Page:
Business is hard, and companies are reaching for results. In the process, some businesses take dangerous shortcuts and risk dire consequences.
Government gold rush: As business has dropped off in the private sector, more and more companies are lured by the prospect of easy money at the government trough. One of the prime targets is work set aside for minority and disadvantaged businesses. The problem is that plenty of companies that don’t qualify want to get into the act.
All too often, businesses that don’t qualify want to set up new companies with a person – who meets the standards – as a figurehead. These businesses don’t really want this person to run the new company. So they ignore the rules or attempt to disguise the real situation.
In other instances, a large business enters into a contract with the government and then subcontracts a portion of the work to a local, small, disadvantaged business to satisfy the requirements of the government contract. But then the large company fails to provide the disadvantaged business with any meaningful work. In essence, the big company is merely creating the appearance that it is satisfying the requirement of appropriately subcontracting with the disadvantaged company.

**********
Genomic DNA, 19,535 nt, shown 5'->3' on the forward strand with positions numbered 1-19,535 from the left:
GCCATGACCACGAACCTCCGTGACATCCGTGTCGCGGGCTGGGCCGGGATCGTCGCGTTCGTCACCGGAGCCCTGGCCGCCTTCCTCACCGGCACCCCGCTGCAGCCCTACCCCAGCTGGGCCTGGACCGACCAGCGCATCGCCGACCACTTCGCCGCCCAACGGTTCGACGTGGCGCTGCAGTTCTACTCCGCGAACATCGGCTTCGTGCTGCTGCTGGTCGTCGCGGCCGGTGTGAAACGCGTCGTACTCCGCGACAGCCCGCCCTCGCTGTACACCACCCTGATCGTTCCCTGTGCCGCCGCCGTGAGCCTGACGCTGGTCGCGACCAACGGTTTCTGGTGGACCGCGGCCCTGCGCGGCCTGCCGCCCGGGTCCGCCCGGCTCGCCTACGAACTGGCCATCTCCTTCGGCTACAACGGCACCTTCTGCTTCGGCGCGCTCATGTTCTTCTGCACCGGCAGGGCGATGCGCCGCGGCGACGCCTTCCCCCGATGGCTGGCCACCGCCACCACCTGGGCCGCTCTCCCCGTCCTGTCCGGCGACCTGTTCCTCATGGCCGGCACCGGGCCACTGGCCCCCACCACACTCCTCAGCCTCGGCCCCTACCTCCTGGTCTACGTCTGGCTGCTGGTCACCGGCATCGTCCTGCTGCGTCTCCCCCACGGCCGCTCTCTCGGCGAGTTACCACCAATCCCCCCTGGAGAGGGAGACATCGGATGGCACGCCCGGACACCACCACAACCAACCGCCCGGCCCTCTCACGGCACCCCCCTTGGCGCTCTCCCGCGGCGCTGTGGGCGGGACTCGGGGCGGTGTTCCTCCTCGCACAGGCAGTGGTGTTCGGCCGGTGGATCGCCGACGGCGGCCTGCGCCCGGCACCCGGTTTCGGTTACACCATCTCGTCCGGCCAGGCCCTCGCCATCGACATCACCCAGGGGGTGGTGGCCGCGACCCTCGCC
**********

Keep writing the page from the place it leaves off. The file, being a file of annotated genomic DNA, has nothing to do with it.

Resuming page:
Too many companies treat the legal requirements for government contracts as if they were speeding on an empty highway. If no one will notice, then it must be OK.
But increasingly, those days are over. Governments at all levels – nationally and locally – are auditing companies for compliance with these legal requirements. And the penalties for violations can be severe. Non-compliant companies face not merely the loss of their contracts but also prohibitions on doing business with the government in the future and even criminal prosecution that can result in fines and imprisonment.